What does it take to be happy? I mean completely, unequivocally, wholly full of contentment, joy and happiness. Are we programmed, at least as women to always crave the highs and lows of life? Or is that just me? Why is it that the manic moments in life such as heartbreak or lust are the ones we so vividly remember?
Is it okay to desire more than just the everyday grind of laundry, dishes and sleep?
It seems to me, in recent conversations and research, that women initiate the ending of their marriages in 75% of the cases. Men are left confused and shell shocked as to what went wrong. After all, they've worked hard to provide for their family, stepped up to help with chores and really focused on the communication aspect of their relationship. From the outside looking in, women seem to have it all. What would cause them unhappiness when they have their health, a great career, a wonderful family and beautiful home?
Can we ever really have it all? It seems that the answer is this: nobody is ever happy with what they have. It's never enough. There is always a void of some sort. We always want what we don't have.
If you're like me, I'm multifaceted, extreme and sometimes just plain nuts. While I can appreciate the safety and joy of my life, there is always the dreamer in me that sends me on a journey far far away wondering "what if" my life was different? What happens if I have children and it doesn't fill that void everyone says it does? I know as a parent, you put your selfish single behaviour on a shelf for at least 30 years. Am I ready to finally take that trip to Italy with my husband when he is 70 years old?
As we change individually, are we growing alongside our partner or merging into our own lane of finding ourselves? If it's true that at our core, people can't change, why do we spend fifty years with someone trying to mold them into our ideal?
I used to be a judgemental person in using such definite words as "always" and "never" when looking at others and how they lived their lives. I've realized that those that are happiest in relationships, careers and self are the ones who live by their own standards and not the ones that are defined in the traditional institutions. What might work in someone else's household may not sound politically correct to the outside world. I used to frown on people who lived in separate homes or took "time off" during dating. After all, the manic part of me would want to see my significant other every day of the week. If he wanted time off, wouldn't that mean that I am not trying hard enough? Why would couples take separate vacations when they've spent all that time either dating or chasing each other to finally settle down and get married? After all, isn't that what the entire process of dating is all about? To get to the point where someone chooses you to be with for the rest of their lives?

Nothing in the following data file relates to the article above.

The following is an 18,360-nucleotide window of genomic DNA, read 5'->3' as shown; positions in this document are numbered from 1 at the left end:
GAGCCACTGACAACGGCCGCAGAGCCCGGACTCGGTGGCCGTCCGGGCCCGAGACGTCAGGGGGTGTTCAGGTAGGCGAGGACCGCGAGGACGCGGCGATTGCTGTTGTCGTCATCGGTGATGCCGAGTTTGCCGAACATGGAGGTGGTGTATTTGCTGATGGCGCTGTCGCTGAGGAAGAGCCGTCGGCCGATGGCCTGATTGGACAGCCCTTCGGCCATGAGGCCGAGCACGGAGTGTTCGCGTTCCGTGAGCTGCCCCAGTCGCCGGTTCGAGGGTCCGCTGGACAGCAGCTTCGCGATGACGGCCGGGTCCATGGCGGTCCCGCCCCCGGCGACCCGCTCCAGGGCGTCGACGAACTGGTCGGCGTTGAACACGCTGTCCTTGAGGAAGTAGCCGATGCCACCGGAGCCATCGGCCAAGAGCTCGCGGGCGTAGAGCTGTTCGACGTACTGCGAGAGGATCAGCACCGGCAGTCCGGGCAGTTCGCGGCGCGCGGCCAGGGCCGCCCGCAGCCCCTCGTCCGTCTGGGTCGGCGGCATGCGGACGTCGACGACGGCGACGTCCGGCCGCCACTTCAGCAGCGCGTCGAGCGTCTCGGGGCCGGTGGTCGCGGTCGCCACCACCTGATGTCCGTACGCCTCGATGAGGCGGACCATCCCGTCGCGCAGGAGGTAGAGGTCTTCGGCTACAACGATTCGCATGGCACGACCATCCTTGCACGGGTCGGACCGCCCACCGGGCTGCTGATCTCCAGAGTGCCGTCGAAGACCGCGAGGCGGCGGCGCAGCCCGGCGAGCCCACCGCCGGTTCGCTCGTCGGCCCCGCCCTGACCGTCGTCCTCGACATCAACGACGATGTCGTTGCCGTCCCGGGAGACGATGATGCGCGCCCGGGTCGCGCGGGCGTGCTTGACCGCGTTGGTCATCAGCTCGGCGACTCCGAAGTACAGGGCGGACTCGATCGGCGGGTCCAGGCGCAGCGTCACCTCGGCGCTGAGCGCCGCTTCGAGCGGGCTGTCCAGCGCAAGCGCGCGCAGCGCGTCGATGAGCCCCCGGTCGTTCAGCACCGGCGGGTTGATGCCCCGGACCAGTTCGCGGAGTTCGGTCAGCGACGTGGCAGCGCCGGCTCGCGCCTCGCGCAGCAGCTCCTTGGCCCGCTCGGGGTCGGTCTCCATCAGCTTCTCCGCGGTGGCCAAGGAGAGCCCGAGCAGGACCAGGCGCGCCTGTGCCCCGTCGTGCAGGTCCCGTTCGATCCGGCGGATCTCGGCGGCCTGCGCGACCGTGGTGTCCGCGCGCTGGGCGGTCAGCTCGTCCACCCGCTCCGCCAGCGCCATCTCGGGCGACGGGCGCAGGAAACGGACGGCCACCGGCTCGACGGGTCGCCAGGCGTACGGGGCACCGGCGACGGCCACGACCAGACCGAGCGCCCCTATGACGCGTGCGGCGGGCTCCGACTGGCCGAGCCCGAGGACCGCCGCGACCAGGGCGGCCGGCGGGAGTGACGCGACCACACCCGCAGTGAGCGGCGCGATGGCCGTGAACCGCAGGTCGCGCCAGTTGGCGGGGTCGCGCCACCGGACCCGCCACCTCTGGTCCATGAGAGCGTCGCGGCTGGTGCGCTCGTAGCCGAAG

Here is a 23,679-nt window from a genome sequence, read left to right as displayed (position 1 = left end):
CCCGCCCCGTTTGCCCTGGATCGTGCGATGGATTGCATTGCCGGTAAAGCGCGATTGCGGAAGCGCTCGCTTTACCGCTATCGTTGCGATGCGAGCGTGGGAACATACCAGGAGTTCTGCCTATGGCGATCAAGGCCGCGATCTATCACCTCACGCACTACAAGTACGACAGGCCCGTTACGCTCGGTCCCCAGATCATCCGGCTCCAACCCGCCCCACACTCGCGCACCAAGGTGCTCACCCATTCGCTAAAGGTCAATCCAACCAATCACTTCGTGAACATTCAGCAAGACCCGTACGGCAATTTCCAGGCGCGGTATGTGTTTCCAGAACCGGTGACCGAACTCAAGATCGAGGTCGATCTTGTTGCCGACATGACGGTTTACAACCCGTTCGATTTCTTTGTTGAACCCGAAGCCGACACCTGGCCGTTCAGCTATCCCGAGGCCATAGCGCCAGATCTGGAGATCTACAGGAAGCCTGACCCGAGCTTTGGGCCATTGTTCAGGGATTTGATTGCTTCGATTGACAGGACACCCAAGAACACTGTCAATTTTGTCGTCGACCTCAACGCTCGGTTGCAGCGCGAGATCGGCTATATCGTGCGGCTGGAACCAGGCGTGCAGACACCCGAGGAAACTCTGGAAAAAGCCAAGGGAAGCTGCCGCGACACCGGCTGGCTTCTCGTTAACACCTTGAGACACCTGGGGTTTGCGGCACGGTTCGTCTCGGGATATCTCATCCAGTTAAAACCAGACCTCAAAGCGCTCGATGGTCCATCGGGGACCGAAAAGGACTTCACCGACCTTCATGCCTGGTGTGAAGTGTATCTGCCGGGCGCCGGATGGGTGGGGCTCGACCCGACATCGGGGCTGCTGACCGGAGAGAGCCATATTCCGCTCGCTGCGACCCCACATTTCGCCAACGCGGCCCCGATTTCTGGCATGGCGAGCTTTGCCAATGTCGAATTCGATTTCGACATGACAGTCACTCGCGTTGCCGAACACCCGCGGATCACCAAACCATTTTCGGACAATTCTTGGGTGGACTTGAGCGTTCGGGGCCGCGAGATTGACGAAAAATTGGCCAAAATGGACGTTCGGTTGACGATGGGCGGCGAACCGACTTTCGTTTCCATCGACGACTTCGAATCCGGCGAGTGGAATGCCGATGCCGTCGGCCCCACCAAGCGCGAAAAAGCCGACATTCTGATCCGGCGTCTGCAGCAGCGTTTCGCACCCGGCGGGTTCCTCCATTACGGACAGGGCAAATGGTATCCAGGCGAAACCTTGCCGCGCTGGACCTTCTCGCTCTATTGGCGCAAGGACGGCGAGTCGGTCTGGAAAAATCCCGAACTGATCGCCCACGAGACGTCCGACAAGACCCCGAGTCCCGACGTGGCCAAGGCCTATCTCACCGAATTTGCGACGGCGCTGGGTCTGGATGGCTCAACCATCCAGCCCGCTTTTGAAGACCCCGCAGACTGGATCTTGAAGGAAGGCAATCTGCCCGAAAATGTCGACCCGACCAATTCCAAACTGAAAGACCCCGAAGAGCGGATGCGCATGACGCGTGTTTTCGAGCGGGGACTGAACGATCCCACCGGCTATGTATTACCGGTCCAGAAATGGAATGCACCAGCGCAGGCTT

Why does everything have to be so cut and dry? Where's the fun? You know, going out, having a good time and not thinking about the future. Enjoying the moment. Seizing the day. Carpe Diem and all that jazz. My husband asked me last night how I would like to be remembered. Wouldn't I rather be remembered as a wife, mother, and a person helping out in her community rather than someone fun, wild and sexy? Does it really have to be an AND/OR situation? Can't we be responsible and flighty, a good person and sexy, a great wife and lover all in one?
Sometimes in life, we have to take a risk, turn off our brains and live in the moment. Like the moments in this song, there are extreme slow and fast paced periods in this lifetime. Embrace them equally, close your eyes and feel the groove.
At least that's what a free bird like myself is saying.
Love this scene in the movie Elizabethtown.....keep playing on despite the fire and water.